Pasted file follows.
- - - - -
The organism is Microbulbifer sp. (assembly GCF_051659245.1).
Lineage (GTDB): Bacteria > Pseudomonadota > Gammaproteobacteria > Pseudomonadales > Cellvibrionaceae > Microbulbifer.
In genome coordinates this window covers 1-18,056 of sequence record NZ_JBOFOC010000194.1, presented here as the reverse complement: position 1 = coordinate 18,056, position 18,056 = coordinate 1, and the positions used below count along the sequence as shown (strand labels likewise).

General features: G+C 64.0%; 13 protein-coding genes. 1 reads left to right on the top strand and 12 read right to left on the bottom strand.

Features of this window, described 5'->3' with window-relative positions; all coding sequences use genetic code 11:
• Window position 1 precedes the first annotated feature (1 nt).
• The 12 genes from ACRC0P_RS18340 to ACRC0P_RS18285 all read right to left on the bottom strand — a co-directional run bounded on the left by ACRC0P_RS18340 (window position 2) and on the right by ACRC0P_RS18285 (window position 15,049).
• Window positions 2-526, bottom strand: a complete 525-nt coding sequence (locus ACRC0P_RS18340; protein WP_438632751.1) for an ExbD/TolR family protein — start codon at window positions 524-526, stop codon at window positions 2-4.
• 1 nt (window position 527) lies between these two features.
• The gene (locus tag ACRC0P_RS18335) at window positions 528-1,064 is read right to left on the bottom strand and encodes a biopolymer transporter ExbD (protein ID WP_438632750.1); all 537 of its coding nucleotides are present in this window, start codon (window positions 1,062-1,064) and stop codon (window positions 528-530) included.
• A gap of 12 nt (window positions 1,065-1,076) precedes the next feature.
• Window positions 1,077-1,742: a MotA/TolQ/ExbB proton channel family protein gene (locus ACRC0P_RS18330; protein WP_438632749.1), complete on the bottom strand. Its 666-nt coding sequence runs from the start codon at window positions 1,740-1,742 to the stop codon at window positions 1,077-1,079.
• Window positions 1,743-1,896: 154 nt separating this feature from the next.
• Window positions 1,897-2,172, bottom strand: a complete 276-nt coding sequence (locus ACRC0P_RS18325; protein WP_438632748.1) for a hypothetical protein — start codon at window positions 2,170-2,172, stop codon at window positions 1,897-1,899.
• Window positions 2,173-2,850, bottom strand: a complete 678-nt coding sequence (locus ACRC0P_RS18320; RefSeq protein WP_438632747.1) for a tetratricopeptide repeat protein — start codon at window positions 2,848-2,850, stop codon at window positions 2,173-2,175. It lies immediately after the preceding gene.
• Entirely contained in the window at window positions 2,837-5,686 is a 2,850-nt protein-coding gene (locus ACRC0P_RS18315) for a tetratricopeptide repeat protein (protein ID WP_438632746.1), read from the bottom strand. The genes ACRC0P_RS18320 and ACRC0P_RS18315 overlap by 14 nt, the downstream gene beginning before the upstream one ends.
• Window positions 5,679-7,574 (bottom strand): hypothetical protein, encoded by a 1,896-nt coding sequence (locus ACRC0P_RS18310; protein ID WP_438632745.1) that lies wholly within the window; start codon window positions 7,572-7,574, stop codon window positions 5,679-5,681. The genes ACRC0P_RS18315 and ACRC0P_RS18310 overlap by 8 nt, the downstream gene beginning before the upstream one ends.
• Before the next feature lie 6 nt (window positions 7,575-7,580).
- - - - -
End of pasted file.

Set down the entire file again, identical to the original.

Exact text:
The organism is Microbulbifer sp. (assembly GCF_051659245.1).
Lineage (GTDB): Bacteria > Pseudomonadota > Gammaproteobacteria > Pseudomonadales > Cellvibrionaceae > Microbulbifer.
In genome coordinates this window covers 1-18,056 of sequence record NZ_JBOFOC010000194.1, presented here as the reverse complement: position 1 = coordinate 18,056, position 18,056 = coordinate 1, and the positions used below count along the sequence as shown (strand labels likewise).

General features: G+C 64.0%; 13 protein-coding genes. 1 reads left to right on the top strand and 12 read right to left on the bottom strand.

Features of this window, described 5'->3' with window-relative positions; all coding sequences use genetic code 11:
• Window position 1 precedes the first annotated feature (1 nt).
• The 12 genes from ACRC0P_RS18340 to ACRC0P_RS18285 all read right to left on the bottom strand — a co-directional run bounded on the left by ACRC0P_RS18340 (window position 2) and on the right by ACRC0P_RS18285 (window position 15,049).
• Window positions 2-526, bottom strand: a complete 525-nt coding sequence (locus ACRC0P_RS18340; protein WP_438632751.1) for an ExbD/TolR family protein — start codon at window positions 524-526, stop codon at window positions 2-4.
• 1 nt (window position 527) lies between these two features.
• The gene (locus tag ACRC0P_RS18335) at window positions 528-1,064 is read right to left on the bottom strand and encodes a biopolymer transporter ExbD (protein ID WP_438632750.1); all 537 of its coding nucleotides are present in this window, start codon (window positions 1,062-1,064) and stop codon (window positions 528-530) included.
• A gap of 12 nt (window positions 1,065-1,076) precedes the next feature.
• Window positions 1,077-1,742: a MotA/TolQ/ExbB proton channel family protein gene (locus ACRC0P_RS18330; protein WP_438632749.1), complete on the bottom strand. Its 666-nt coding sequence runs from the start codon at window positions 1,740-1,742 to the stop codon at window positions 1,077-1,079.
• Window positions 1,743-1,896: 154 nt separating this feature from the next.
• Window positions 1,897-2,172, bottom strand: a complete 276-nt coding sequence (locus ACRC0P_RS18325; protein WP_438632748.1) for a hypothetical protein — start codon at window positions 2,170-2,172, stop codon at window positions 1,897-1,899.
• Window positions 2,173-2,850, bottom strand: a complete 678-nt coding sequence (locus ACRC0P_RS18320; RefSeq protein WP_438632747.1) for a tetratricopeptide repeat protein — start codon at window positions 2,848-2,850, stop codon at window positions 2,173-2,175. It lies immediately after the preceding gene.
• Entirely contained in the window at window positions 2,837-5,686 is a 2,850-nt protein-coding gene (locus ACRC0P_RS18315) for a tetratricopeptide repeat protein (protein ID WP_438632746.1), read from the bottom strand. The genes ACRC0P_RS18320 and ACRC0P_RS18315 overlap by 14 nt, the downstream gene beginning before the upstream one ends.
• Window positions 5,679-7,574 (bottom strand): hypothetical protein, encoded by a 1,896-nt coding sequence (locus ACRC0P_RS18310; protein ID WP_438632745.1) that lies wholly within the window; start codon window positions 7,572-7,574, stop codon window positions 5,679-5,681. The genes ACRC0P_RS18315 and ACRC0P_RS18310 overlap by 8 nt, the downstream gene beginning before the upstream one ends.
• Before the next feature lie 6 nt (window positions 7,575-7,580).